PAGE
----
• Investment is the discipline of relative selection
• Our goal isn't to find good assets, but good buys. Thus, it's not what you buy; it's what you pay for it.
• The necessary condition for the existence of bargains is that perception has to be considerably worse than reality.
Ultimately, we are all looking to make money from stocks. So, even though HUL is a great business, it is unlikely to make to really wealthy. A good business is not always a good stock and vice versa.
• Sometimes we maximize contribution by being discerning and relatively inactive. Patient opportunism - waiting for bargains - is often your best strategy.
Patience and being emotionally able to sit tight on a position or with cash is critical, although one of the toughest things to do. This is where the right investing temperament is required. As Jesse Livermore said famously and is also oft repeated by Charlie Munger, "Throughout all my years of investing I've found that the big money was never made in the buying or the selling. The big money was made in the waiting."
Having a sense of where we stand
• Most people strive to adjust their portfolios based in what they think lies ahead. At the same time, however, most people would admit forward visibility just isn't that great. That's why I make the case for responding to the current realities and their implications, as opposed to expecting the future to be made clear.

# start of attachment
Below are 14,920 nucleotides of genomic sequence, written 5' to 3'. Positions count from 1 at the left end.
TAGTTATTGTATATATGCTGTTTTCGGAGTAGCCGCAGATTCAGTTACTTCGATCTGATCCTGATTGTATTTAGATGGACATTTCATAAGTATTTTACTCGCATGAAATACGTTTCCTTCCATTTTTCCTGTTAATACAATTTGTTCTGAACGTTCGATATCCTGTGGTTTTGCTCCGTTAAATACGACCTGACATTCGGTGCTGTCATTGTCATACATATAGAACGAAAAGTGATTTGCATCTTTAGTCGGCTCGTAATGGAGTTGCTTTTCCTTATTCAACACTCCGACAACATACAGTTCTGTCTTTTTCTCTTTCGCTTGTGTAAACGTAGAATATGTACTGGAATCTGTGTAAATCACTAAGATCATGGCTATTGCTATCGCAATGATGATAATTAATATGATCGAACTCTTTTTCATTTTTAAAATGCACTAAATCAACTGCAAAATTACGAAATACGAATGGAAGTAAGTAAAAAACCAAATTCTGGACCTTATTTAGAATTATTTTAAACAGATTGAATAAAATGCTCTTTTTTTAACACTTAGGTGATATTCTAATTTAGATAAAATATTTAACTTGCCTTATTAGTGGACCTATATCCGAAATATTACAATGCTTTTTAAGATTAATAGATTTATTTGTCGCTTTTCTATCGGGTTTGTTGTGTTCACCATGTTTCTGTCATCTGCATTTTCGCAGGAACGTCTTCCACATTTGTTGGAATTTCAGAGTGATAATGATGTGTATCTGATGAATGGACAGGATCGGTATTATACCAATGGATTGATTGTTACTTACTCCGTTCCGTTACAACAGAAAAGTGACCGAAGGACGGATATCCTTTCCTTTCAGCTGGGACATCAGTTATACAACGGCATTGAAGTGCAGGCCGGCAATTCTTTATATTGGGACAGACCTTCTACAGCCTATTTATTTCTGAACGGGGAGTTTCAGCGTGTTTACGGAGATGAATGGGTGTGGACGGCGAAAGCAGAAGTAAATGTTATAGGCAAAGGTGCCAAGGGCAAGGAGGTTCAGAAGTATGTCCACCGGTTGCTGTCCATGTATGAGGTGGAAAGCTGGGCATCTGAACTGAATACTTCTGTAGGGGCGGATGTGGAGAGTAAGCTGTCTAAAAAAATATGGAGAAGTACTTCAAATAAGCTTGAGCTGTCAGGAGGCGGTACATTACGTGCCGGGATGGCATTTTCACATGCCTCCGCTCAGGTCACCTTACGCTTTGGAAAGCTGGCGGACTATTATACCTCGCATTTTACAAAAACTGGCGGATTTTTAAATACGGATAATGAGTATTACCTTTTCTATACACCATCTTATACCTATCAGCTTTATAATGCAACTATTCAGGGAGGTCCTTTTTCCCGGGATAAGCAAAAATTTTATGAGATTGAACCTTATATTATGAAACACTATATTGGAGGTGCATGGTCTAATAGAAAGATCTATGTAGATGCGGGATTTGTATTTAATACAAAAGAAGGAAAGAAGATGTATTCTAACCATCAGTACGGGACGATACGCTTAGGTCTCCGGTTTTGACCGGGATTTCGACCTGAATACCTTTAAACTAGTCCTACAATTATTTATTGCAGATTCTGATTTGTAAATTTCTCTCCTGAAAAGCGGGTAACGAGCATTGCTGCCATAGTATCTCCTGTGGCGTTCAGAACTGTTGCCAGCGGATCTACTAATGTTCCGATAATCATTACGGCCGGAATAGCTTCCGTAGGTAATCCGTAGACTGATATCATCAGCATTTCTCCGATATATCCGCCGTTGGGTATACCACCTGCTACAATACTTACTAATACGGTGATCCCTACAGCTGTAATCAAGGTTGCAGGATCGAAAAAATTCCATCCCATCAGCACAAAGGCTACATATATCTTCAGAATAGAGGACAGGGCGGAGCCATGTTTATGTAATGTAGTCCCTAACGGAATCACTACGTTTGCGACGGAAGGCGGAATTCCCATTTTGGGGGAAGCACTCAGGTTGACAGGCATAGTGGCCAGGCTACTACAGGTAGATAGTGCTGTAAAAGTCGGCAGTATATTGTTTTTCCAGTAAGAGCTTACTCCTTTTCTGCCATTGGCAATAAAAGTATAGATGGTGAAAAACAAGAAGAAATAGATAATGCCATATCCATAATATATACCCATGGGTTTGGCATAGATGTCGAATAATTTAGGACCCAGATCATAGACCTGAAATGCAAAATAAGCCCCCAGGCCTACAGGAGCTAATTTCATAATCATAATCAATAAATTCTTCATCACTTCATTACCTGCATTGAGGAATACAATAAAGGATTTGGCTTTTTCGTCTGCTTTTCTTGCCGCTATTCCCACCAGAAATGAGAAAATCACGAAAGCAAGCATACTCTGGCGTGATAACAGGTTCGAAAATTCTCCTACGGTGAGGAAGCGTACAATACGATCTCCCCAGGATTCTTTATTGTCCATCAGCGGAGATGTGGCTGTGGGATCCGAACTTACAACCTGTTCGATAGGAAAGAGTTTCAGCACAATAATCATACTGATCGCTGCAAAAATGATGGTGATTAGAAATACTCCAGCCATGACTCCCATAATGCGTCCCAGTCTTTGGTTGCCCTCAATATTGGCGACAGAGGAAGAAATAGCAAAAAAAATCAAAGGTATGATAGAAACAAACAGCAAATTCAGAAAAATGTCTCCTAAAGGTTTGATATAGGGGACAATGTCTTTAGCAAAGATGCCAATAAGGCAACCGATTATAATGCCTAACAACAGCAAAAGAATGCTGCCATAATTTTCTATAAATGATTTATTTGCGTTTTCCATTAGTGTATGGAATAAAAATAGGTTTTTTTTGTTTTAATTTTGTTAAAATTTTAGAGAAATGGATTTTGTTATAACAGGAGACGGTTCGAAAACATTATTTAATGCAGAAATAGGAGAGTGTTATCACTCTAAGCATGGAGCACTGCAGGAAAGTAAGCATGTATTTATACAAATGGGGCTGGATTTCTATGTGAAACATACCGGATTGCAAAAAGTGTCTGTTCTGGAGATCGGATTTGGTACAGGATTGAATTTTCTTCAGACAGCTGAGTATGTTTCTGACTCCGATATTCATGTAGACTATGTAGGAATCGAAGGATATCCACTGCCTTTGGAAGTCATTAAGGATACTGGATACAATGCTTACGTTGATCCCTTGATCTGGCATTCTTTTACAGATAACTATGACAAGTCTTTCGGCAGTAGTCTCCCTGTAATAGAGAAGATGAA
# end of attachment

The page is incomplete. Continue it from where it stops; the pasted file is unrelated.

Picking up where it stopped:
Move beyond "hope trades" to discerning what is going on in the markets today and calibrate your actions based on that.
• If we avoid the losers, the winners will take care of themselves.
• Investing scared, requiring good value and a substantial margin for error, and being conscious of what you don't knowand can't control are hallmarks of the best investors I know.
• Worry about the possibility of loss. Worry that there's something you don't know. Worry that you can make high quality decisions but still be hit by bad luck or surprise events. Investing scared will prevent hubris; will keep your guard up and your mental adrenaline flowing; will make you insist on adequate margin of safety; and will increase the chances that your portfolio is prepared for things going wrong. And if nothing goes wrong, surely the winners will take care of themselves.
• The success of your investment actions shouldn't be highly dependent on normal outcomes prevailing; instead , you must allow for outliers.
• Loss of confidence and resolve can cause investors to sell at the bottom, converting downward fluctuations into permanent losses and preventing them from participating fully in the subsequent recovery.
Shit happens. Be prepared, atleast mentally to deal with it. Don't put all your eggs in one basket no matter how good and insulated the basket is!!
• Investment expectations must be reasonable. Anything else will get you into trouble, usually through the acceptance of greater risk that is perceived.
Don't try to overreach. Having an unreal and unjustified return expectation is the beginning to investment mistakes. Don't pick a return (like 25% or 30% or 40%) out of thin air and hope to make that every year. It will necessarily make you do things which will eventually lead you to losses.
This concludes the learning and musings from Howard marks' The Most Important Thing Illuminated.
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